Help. My self and heirs to a property had been notified of pending foreclosure. Real estate property and structure. The structure(house) has since burned down. Now we have received a Notice of Voluntary Dismissal. What does this mean? Can we legally sell the property? Can they come after proceeds from the property?
The Notice of Voluntary Dismissal means that whoever initiated the foreclosure has dismissed the foreclosure proceedings, but can always resume a new action, assuming it was dismissed without prejudice as I suspect. As for the sale of the property, the foreclosure did not prevent you from selling the property. The foreclosure allowed the lienholder to foreclose to obtain title to the property based on their holding of a lien, likely a foreclosure although you have not indicated the source of the foreclosure (tax lien, mortgage, etc.). Even if you sell the property now, the lien is not going away and it will be sold subject to whatever liens are attached to it. The only question becomes who will be responsible for paying the creditor/lienholder . . . and that depends on how the deed is structured (general warranty deed where you agree that there are no encumbrances on the property and will defend the title; or non-warranty/quitclaim deed where you are transferring your property interests with no guarantee of condition of the title, including any encumbrances). Even without the foreclosure, unless a quitclaim deed is used, the lienholders and judgment creditors can expect payment from the proceeds based on the priority of their respective liens.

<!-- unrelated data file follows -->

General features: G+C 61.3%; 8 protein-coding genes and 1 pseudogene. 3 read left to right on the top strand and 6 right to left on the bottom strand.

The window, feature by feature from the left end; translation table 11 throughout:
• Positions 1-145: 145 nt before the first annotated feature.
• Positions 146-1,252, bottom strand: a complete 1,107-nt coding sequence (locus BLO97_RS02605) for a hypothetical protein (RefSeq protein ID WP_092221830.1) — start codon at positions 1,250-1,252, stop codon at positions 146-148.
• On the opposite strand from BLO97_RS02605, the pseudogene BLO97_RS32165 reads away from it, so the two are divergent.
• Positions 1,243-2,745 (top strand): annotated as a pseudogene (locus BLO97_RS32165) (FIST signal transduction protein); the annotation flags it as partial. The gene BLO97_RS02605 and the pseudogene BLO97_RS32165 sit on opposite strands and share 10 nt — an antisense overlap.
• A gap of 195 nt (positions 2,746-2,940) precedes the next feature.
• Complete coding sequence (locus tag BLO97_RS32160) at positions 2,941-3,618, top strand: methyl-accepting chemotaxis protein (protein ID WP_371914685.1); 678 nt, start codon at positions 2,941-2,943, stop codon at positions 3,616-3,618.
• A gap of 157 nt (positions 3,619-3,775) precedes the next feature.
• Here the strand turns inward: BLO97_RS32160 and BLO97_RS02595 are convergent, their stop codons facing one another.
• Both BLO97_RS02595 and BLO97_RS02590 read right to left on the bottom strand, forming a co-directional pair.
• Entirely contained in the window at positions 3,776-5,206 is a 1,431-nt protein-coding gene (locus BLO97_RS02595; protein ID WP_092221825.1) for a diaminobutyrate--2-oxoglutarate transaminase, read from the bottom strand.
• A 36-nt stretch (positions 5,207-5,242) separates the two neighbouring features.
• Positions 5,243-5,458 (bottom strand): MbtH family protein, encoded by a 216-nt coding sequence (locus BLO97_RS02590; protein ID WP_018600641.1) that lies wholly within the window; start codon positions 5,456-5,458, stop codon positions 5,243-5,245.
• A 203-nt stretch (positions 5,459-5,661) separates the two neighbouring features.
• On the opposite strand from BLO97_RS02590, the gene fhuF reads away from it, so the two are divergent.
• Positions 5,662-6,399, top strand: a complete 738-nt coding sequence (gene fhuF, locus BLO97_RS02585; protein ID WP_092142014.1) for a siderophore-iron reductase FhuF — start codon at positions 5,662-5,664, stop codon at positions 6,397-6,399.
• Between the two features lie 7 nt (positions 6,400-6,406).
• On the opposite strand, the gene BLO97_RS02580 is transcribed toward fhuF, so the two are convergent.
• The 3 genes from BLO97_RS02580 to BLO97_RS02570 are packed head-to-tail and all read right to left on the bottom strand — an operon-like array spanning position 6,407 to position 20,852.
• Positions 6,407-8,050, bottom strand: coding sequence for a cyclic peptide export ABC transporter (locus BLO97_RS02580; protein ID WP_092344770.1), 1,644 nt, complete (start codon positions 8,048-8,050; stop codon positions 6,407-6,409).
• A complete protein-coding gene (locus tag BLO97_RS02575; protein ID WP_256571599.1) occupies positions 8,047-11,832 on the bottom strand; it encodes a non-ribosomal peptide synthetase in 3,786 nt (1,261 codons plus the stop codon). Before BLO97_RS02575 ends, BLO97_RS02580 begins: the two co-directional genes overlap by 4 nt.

So, in short, you can sell the property, but the liens attached to them will remain attached. You should consult with an experienced real estate attorney and engage them for a title search to see just what is attached to this property to try to ascertain any amounts owed against the value of the property.
I agree with Attorney Reaves' answer. If the voluntary dismissal is "without prejudice," the initial action can be refiled within a year (or longer if the applicable statute of limitations is longer than a year), whereas "with prejudice" means that it cannot be refiled. The key thing to keep in mind here, as Attorney Reaves pointed out already, is that if you sell the property before the lien is extinguished, the sale takes place subject to the lien, which might affect the desirability of the property on the part of prospective purchasers; it also is an issue of marketability of title. But with these caveats in mind, yes, you can sell the property in the meantime. Consult with a local real property lawyer for any specific advice about the foreclosure proceedings, the lien, or the terms of a potential sale. Use Avvo's "Find a Lawyer" feature if needed.
You need to talk with a real estate attorney who can determine all the relevant facts of your case. In real estate sometimes knowing an answer can lead to new questions.
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